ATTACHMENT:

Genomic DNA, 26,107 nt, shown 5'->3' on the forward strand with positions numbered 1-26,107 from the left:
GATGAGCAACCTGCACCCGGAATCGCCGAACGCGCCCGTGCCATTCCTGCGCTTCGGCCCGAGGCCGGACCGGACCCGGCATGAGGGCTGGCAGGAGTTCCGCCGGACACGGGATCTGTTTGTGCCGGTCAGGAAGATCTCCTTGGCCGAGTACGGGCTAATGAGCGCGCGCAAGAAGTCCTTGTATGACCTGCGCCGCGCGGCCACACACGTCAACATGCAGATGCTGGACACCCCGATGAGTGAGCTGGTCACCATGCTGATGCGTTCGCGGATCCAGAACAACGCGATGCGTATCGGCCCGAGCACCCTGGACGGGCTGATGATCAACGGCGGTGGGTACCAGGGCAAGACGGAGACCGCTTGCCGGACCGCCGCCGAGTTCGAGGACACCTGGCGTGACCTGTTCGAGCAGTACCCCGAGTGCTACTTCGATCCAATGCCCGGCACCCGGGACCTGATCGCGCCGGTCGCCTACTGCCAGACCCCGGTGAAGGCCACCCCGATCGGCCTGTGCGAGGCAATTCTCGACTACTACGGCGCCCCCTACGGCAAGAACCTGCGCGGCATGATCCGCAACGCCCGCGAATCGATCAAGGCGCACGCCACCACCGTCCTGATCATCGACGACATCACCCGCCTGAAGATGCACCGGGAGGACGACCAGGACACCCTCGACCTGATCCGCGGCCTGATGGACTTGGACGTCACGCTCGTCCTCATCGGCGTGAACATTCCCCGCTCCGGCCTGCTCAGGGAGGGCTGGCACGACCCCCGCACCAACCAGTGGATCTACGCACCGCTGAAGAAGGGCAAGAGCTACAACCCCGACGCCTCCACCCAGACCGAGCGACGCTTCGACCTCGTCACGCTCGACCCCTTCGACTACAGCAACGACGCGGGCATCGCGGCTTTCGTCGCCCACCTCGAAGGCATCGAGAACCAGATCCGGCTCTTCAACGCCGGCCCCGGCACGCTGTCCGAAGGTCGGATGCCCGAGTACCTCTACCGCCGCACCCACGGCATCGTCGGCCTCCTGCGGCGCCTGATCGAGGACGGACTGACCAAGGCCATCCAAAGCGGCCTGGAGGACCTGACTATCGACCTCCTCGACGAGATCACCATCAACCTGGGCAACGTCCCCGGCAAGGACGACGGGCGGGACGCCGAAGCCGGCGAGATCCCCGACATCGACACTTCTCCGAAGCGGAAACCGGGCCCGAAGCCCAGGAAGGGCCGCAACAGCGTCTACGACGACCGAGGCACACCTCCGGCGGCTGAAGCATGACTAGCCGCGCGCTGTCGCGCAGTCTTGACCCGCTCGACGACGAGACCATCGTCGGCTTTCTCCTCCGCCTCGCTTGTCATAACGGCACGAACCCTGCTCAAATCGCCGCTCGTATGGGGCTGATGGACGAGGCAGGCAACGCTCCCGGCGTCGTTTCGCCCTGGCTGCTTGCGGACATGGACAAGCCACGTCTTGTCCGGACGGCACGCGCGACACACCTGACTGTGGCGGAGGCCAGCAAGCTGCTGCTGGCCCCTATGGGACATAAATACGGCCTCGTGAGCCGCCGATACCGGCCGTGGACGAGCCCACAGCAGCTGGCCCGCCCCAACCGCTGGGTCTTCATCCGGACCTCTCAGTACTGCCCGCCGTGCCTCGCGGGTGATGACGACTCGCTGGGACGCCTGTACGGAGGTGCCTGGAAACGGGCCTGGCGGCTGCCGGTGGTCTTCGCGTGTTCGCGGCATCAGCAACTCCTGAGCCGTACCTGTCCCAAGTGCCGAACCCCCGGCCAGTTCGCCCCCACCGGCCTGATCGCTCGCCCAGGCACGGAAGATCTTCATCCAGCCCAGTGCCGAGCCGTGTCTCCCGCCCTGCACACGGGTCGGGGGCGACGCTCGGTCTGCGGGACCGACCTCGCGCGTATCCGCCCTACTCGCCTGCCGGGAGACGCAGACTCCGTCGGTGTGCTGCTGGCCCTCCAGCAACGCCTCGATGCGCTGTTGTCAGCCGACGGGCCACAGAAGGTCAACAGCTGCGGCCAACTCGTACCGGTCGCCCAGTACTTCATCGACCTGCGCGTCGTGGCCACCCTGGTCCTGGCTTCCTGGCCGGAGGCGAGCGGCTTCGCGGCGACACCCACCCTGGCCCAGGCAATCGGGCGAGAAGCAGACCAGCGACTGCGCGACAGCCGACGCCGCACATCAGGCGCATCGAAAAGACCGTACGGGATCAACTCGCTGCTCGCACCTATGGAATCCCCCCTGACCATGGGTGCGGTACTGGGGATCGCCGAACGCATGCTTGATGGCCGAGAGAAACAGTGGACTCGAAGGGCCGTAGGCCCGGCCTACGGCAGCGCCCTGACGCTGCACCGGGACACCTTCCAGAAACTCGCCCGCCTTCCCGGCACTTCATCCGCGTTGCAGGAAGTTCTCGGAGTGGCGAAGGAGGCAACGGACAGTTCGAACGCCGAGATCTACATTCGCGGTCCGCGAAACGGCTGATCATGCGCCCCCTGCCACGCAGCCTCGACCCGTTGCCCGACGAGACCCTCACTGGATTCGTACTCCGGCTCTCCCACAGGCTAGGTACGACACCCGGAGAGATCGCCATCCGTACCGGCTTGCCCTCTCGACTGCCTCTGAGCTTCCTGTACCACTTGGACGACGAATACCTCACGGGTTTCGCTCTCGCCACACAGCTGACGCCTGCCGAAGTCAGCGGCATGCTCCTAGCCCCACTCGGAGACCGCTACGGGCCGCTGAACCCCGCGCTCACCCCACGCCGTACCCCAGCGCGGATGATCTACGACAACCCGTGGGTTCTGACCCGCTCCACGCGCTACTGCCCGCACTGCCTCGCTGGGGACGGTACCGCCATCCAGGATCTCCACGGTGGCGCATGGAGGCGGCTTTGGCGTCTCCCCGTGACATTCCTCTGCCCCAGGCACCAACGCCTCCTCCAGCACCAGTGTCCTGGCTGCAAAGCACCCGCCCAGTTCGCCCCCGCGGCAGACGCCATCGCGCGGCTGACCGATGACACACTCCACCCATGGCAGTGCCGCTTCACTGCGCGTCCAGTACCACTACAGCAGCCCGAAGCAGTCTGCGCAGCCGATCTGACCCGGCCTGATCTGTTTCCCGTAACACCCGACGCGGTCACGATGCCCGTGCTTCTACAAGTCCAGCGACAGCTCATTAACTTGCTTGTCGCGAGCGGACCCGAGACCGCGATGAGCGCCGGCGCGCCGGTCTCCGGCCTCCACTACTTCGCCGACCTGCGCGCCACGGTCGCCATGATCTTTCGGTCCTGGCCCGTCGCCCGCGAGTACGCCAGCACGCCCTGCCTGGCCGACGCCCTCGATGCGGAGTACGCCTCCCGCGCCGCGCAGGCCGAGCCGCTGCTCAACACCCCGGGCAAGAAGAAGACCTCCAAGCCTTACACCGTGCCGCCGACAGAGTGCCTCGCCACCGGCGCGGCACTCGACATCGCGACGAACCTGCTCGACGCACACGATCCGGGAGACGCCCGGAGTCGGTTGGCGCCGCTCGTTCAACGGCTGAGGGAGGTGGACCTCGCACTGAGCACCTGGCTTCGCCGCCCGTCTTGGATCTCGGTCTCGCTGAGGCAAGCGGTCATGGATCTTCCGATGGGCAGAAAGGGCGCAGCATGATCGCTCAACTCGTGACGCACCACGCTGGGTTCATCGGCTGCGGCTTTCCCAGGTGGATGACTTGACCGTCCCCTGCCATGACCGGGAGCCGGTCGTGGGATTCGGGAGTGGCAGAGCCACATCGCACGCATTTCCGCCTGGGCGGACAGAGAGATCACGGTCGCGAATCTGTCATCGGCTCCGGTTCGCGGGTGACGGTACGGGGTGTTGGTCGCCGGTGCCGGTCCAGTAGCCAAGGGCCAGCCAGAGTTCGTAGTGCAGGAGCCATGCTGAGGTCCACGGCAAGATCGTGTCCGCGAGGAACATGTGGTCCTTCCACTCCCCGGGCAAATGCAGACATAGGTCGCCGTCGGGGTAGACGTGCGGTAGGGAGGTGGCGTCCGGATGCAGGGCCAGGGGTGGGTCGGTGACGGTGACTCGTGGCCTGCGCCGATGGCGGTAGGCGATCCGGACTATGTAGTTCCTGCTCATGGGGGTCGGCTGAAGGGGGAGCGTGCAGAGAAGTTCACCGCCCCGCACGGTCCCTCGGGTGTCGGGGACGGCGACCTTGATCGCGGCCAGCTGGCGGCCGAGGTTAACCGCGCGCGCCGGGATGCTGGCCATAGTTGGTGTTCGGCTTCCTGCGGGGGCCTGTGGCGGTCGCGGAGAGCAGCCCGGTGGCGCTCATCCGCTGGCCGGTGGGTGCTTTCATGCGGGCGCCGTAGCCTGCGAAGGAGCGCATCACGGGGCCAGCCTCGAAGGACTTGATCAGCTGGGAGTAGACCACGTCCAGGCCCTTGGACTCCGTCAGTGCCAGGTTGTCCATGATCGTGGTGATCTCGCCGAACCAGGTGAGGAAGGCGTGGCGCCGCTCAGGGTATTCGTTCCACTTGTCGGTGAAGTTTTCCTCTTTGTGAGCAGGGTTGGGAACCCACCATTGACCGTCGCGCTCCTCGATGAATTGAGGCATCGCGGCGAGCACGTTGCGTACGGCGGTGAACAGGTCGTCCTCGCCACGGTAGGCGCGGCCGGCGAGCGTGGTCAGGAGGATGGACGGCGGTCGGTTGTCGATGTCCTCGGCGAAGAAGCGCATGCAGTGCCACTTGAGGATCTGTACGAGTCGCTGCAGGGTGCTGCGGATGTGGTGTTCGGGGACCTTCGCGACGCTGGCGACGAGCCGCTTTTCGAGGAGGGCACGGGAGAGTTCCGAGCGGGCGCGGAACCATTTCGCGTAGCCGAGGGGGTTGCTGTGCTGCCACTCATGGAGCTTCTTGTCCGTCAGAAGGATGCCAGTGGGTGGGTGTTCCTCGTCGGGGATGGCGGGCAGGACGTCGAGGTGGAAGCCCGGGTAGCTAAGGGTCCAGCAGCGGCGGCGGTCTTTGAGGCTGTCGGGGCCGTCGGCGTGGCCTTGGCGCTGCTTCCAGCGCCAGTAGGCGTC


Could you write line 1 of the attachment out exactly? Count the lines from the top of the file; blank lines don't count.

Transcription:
Genomic DNA, 26,107 nt, shown 5'->3' on the forward strand with positions numbered 1-26,107 from the left: